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United States Court of Appeals, Eleventh Circuit.

Joseph L. STRICKLAND, Plaintiff-Appellant, v. UNITED STATES of America, R. Rivera, Dr., Defendants-Appellees.

No. 17-13190

Decided: September 28, 2018

Before TJOFLAT, WILLIAM PRYOR, and ANDERSON, Circuit Judges. Joseph L. Strickland, Pro Se Leah Ann Butler, U.S. Attorney Service - Northern District of Florida, U.S. Attorney's Office, Pensacola, FL, for Defendant-Appellee

Joseph L. Strickland, a prisoner proceeding pro se, appeals the dismissal of his action against the United States and Dr. R. Rivera, seeking relief under the Federal Tort Claims Act (“FTCA”)1 and Bivens v. Six Unknown Named Agents of Federal Bureau of Narcotics.2 The District Court denied Strickland's motion to amend his complaint, after Strickland had already amended his complaint once. It then dismissed the complaint without prejudice because Strickland misrepresented the number of cases he had previously filed in district court. Strickland argues on appeal that the District Court abused its discretion in denying his motion to amend. He also argues that the District Court abused its discretion in dismissing his complaint because, even though the District Court's order stated the dismissal was without prejudice, the dismissal of his FTCA claim was in effect with prejudice since the statute of limitations had run for that claim. We affirm the District Court's decision on both matters.


We review the denial of a motion to amend a complaint for abuse of discretion. Bryant v. Dupree, 252 F.3d 1161, 1163 (11th Cir. 2001). A plaintiff may amend his complaint once at any time before the defendants file a responsive pleading. Fed. R. Civ. P. 15(a)(1); see Fortner v. Thomas, 983 F.2d 1024, 1032 (11th Cir. 1993). After the first amendment, however, the district court should only grant leave to amend “when justice so requires.” Fed. R. Civ. P. 15(a)(2).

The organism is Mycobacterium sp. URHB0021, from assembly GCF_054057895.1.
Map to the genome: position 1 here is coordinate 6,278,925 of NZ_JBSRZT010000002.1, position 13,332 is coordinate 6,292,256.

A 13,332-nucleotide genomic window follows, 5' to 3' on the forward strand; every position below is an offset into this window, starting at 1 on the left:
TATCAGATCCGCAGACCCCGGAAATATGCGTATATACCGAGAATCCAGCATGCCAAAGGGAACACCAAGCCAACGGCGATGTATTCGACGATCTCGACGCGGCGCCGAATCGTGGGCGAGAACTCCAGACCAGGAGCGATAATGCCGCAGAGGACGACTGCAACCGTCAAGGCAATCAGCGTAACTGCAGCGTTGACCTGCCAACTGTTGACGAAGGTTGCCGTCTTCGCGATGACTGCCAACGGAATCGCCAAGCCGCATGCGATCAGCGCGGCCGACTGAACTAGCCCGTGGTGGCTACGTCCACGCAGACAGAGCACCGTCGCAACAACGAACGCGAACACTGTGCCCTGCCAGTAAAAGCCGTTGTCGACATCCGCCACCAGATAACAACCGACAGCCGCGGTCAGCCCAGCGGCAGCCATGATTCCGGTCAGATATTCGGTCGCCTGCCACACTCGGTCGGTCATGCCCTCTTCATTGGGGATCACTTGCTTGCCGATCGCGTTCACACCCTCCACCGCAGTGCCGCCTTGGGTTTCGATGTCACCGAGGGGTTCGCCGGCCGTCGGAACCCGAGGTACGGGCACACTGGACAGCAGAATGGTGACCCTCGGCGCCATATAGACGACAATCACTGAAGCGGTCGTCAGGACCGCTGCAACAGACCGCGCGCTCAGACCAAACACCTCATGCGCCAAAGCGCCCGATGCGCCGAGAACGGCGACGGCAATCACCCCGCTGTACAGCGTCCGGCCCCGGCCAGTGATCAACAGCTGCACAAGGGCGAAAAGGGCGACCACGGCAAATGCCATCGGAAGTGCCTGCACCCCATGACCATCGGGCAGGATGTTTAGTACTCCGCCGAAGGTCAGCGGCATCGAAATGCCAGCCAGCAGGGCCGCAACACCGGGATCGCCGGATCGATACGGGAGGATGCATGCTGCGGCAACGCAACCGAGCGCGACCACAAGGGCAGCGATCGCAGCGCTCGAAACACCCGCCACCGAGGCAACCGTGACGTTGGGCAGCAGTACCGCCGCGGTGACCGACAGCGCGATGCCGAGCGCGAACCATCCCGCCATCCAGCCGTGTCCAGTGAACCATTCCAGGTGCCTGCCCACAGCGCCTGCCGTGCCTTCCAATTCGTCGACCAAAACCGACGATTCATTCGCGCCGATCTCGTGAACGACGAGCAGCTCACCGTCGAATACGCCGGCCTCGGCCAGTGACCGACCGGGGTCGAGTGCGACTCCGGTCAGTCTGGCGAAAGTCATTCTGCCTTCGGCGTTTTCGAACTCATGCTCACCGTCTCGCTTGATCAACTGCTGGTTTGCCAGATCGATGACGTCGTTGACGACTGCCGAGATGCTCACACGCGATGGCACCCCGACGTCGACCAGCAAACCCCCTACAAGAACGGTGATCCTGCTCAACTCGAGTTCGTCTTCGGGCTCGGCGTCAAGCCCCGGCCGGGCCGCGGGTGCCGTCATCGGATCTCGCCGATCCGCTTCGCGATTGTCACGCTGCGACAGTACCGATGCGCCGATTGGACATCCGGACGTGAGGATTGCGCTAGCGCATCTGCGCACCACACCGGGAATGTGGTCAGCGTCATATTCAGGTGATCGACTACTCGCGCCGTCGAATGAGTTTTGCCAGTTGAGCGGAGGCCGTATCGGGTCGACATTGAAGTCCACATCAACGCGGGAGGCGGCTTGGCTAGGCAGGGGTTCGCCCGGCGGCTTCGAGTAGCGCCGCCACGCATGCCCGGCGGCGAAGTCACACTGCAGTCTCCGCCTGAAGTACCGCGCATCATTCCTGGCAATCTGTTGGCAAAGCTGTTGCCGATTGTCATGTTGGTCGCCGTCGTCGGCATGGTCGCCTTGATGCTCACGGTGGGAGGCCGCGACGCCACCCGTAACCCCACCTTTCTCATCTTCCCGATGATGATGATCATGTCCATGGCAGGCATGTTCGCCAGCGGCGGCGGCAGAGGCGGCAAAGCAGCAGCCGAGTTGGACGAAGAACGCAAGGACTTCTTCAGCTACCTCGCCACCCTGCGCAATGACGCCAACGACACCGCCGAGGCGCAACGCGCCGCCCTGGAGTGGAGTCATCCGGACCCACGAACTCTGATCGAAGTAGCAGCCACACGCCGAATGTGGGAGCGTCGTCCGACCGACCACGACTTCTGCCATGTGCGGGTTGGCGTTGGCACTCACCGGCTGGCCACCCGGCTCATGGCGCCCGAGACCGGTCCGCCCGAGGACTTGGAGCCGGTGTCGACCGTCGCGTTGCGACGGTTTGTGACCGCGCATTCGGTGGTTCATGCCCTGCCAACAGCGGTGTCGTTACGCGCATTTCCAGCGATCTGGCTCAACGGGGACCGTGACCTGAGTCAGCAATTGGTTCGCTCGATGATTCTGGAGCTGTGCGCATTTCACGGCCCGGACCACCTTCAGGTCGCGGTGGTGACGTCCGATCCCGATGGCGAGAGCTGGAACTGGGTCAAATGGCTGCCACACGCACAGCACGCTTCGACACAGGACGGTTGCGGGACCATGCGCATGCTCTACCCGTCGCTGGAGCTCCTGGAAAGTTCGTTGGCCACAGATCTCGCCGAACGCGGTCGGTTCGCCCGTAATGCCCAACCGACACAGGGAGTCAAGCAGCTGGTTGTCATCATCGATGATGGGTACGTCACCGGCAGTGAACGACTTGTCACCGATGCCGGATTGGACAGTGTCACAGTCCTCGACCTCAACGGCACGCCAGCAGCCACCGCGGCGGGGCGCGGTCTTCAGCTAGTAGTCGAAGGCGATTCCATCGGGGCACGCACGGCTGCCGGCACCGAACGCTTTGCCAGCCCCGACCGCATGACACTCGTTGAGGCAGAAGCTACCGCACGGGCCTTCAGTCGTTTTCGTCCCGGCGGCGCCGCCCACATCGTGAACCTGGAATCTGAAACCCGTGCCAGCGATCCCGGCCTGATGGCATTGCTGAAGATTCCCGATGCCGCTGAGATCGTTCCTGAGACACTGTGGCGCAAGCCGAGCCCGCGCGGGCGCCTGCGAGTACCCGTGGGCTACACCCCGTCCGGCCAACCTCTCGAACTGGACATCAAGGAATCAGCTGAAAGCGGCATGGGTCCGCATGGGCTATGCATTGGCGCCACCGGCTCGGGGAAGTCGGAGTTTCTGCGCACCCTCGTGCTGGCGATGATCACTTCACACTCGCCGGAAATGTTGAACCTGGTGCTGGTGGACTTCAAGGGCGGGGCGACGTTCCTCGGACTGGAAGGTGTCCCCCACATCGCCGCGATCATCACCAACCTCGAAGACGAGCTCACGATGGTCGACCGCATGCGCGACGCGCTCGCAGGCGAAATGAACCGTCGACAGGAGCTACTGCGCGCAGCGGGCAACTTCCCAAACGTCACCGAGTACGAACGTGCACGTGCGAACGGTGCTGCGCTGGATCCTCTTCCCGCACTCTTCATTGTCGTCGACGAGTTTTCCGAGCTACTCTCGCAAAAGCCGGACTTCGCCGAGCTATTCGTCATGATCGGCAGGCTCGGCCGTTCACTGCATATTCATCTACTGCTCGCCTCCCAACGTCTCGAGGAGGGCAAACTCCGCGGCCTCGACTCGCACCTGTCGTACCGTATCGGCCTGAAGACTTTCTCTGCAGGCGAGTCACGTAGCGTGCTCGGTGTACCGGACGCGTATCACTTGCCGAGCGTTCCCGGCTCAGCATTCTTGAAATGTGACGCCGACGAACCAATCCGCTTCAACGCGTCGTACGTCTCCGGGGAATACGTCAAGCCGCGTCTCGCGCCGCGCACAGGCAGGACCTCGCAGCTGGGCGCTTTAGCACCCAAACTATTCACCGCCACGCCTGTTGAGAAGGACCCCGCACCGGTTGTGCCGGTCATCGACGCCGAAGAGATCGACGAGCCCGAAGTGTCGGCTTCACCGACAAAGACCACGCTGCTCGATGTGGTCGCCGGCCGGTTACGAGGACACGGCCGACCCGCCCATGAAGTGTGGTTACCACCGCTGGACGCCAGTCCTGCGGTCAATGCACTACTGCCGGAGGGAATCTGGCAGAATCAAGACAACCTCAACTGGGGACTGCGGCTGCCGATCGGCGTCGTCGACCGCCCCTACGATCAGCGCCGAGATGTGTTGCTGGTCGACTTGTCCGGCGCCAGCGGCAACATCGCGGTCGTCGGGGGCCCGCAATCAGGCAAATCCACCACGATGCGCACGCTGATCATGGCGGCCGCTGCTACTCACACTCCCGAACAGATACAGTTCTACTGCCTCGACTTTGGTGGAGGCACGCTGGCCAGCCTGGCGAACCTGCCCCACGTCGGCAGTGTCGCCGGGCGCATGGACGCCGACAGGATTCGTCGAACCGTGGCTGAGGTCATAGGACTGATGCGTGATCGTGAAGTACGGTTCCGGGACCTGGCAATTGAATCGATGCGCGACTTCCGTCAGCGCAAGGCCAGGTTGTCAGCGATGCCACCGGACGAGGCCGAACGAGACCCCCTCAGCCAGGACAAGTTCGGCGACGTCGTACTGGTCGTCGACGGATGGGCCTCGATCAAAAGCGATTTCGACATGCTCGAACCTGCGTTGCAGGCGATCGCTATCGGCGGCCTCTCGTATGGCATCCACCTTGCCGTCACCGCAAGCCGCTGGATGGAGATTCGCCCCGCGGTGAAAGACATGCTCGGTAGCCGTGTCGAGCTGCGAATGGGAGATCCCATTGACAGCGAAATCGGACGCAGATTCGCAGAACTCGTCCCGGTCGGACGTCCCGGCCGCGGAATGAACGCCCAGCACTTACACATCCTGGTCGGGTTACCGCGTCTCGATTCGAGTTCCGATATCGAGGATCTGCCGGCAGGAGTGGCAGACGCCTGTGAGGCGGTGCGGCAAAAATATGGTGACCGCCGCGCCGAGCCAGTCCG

Strickland did not file his initial complaint on the court-approved form, as required under the Local Rule 5.7(A) for the Northern District of Florida. The District Court therefore provided Strickland an opportunity to amend his complaint. He did so. Later on, Strickland moved to “Add Names to [the] Complaint,” seeking to name additional prison officials as defendants. The District Court summarily denied this motion. It did not abuse its discretion in doing so because Strickland had an opportunity to amend his complaint and he made no argument as to why the interests of justice warranted a second amendment.


A district court must dismiss an in forma pauperis action if it is “frivolous or malicious.” 28 U.S.C. § 1915(e)(2)(B)(i). We review a district court's dismissal under § 1915(e)(2)(B)(i) for an abuse of discretion. Hughes v. Lott, 350 F.3d 1157, 1160 (11th Cir. 2003). A district court has “the inherent ability to dismiss a claim in light of its authority to enforce its orders and provide for the efficient disposition of litigation.” Zocaras v. Castro, 465 F.3d 479, 483 (11th Cir. 2006). But the dismissal of a case with prejudice is a sanction of last resort, applicable only in extreme circumstances. Id. Therefore, a district court may dismiss an action with prejudice only upon a clear record of willful misconduct and an implicit or explicit finding that lesser sanctions would not suffice. Gratton v. Great Am. Commc'ns, 178 F.3d 1373, 1374 (11th Cir. 1999).

The District Court did not abuse its discretion in dismissing Strickland's complaint—even though the dismissal of his FTCA claim was in effect with prejudice—because the action was malicious. The complaint form instructed Strickland that his case would be dismissed if he failed to list any previously filed cases. See Rivera v. Allin, 144 F.3d 719, 731 (11th Cir. 1998) (holding that it is an abuse of process to fail to disclose previous litigation when proceeding in forma pauperis), overruled on other grounds by Jones v. Bock, 549 U.S. 199, 127 S.Ct. 910, 166 L.Ed.2d 798 (2007). It also instructed him to inform the District Court if he was unsure of the cases he had filed previously. Strickland nonetheless failed to disclose eight habeas petitions he filed in district court.3 The record thus shows clear and willful misconduct.

A sanction less than dismissal would signal that a failure to disclose filings is an infraction without consequence. It would invite other prisoners to omit their litigation history, thus draining the judicial system's time and resources. The District Court implicitly found as much, and therefore it did not abuse its discretion by dismissing Strickland's FTCA claim with prejudice. Strickland remains free to refile his Bivens claim in this case, so long as he does so within the applicable statute of limitations. See Kelly v. Serna, 87 F.3d 1235, 1238 (11th Cir. 1996) (stating that Bivens claims have a four-year statute of limitations).



1.   28 U.S.C. § 1346(b)(1).

2.   403 U.S. 388, 91 S.Ct. 1999, 29 L.Ed.2d 619 (1971).

3.   The District Court also identified previous litigation in which Strickland made repetitive and successive filings or voluntarily dismissed his lawsuit after service.


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